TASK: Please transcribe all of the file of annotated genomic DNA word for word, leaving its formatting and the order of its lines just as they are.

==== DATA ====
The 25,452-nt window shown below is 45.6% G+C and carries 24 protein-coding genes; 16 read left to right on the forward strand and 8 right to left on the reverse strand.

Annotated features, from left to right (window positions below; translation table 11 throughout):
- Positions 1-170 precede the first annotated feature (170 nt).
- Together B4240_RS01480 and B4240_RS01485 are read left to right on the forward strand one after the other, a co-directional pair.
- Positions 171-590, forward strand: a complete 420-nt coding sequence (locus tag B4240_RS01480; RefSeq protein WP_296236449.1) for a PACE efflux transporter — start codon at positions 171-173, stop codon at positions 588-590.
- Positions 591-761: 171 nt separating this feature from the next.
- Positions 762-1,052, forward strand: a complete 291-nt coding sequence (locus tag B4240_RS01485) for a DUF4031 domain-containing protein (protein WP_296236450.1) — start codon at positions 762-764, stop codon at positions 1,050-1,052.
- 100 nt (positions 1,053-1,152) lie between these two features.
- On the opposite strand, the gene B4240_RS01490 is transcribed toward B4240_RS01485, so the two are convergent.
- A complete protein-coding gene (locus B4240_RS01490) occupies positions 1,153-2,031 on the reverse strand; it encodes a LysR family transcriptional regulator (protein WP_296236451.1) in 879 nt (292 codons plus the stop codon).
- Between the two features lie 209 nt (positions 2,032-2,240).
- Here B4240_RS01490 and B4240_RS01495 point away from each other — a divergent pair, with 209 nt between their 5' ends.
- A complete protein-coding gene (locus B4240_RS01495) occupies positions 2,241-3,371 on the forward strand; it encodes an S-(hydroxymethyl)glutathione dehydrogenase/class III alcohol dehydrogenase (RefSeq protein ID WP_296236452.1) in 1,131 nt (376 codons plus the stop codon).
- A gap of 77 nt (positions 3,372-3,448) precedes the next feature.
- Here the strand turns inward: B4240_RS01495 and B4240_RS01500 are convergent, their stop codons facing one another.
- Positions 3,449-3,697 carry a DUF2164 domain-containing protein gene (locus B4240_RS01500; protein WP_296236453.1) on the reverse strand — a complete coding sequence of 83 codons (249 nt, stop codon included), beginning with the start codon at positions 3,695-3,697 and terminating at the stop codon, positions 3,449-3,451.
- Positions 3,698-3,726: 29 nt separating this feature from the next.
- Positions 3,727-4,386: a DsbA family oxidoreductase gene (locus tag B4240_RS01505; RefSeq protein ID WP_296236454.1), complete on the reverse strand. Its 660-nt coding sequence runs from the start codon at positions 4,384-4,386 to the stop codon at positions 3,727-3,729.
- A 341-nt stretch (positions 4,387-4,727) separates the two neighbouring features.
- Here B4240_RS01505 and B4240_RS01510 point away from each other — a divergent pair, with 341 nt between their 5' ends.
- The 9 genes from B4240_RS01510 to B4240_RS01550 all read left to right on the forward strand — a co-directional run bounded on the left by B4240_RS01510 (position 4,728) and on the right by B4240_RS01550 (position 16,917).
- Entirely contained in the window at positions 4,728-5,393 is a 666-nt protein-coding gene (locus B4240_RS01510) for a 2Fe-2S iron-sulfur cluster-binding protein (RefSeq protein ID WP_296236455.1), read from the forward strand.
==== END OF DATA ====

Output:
The 25,452-nt window shown below is 45.6% G+C and carries 24 protein-coding genes; 16 read left to right on the forward strand and 8 right to left on the reverse strand.

Annotated features, from left to right (window positions below; translation table 11 throughout):
- Positions 1-170 precede the first annotated feature (170 nt).
- Together B4240_RS01480 and B4240_RS01485 are read left to right on the forward strand one after the other, a co-directional pair.
- Positions 171-590, forward strand: a complete 420-nt coding sequence (locus tag B4240_RS01480; RefSeq protein WP_296236449.1) for a PACE efflux transporter — start codon at positions 171-173, stop codon at positions 588-590.
- Positions 591-761: 171 nt separating this feature from the next.
- Positions 762-1,052, forward strand: a complete 291-nt coding sequence (locus tag B4240_RS01485) for a DUF4031 domain-containing protein (protein WP_296236450.1) — start codon at positions 762-764, stop codon at positions 1,050-1,052.
- 100 nt (positions 1,053-1,152) lie between these two features.
- On the opposite strand, the gene B4240_RS01490 is transcribed toward B4240_RS01485, so the two are convergent.
- A complete protein-coding gene (locus B4240_RS01490) occupies positions 1,153-2,031 on the reverse strand; it encodes a LysR family transcriptional regulator (protein WP_296236451.1) in 879 nt (292 codons plus the stop codon).
- Between the two features lie 209 nt (positions 2,032-2,240).
- Here B4240_RS01490 and B4240_RS01495 point away from each other — a divergent pair, with 209 nt between their 5' ends.
- A complete protein-coding gene (locus B4240_RS01495) occupies positions 2,241-3,371 on the forward strand; it encodes an S-(hydroxymethyl)glutathione dehydrogenase/class III alcohol dehydrogenase (RefSeq protein ID WP_296236452.1) in 1,131 nt (376 codons plus the stop codon).
- A gap of 77 nt (positions 3,372-3,448) precedes the next feature.
- Here the strand turns inward: B4240_RS01495 and B4240_RS01500 are convergent, their stop codons facing one another.
- Positions 3,449-3,697 carry a DUF2164 domain-containing protein gene (locus B4240_RS01500; protein WP_296236453.1) on the reverse strand — a complete coding sequence of 83 codons (249 nt, stop codon included), beginning with the start codon at positions 3,695-3,697 and terminating at the stop codon, positions 3,449-3,451.
- Positions 3,698-3,726: 29 nt separating this feature from the next.
- Positions 3,727-4,386: a DsbA family oxidoreductase gene (locus tag B4240_RS01505; RefSeq protein ID WP_296236454.1), complete on the reverse strand. Its 660-nt coding sequence runs from the start codon at positions 4,384-4,386 to the stop codon at positions 3,727-3,729.
- A 341-nt stretch (positions 4,387-4,727) separates the two neighbouring features.
- Here B4240_RS01505 and B4240_RS01510 point away from each other — a divergent pair, with 341 nt between their 5' ends.
- The 9 genes from B4240_RS01510 to B4240_RS01550 all read left to right on the forward strand — a co-directional run bounded on the left by B4240_RS01510 (position 4,728) and on the right by B4240_RS01550 (position 16,917).
- Entirely contained in the window at positions 4,728-5,393 is a 666-nt protein-coding gene (locus B4240_RS01510) for a 2Fe-2S iron-sulfur cluster-binding protein (RefSeq protein ID WP_296236455.1), read from the forward strand.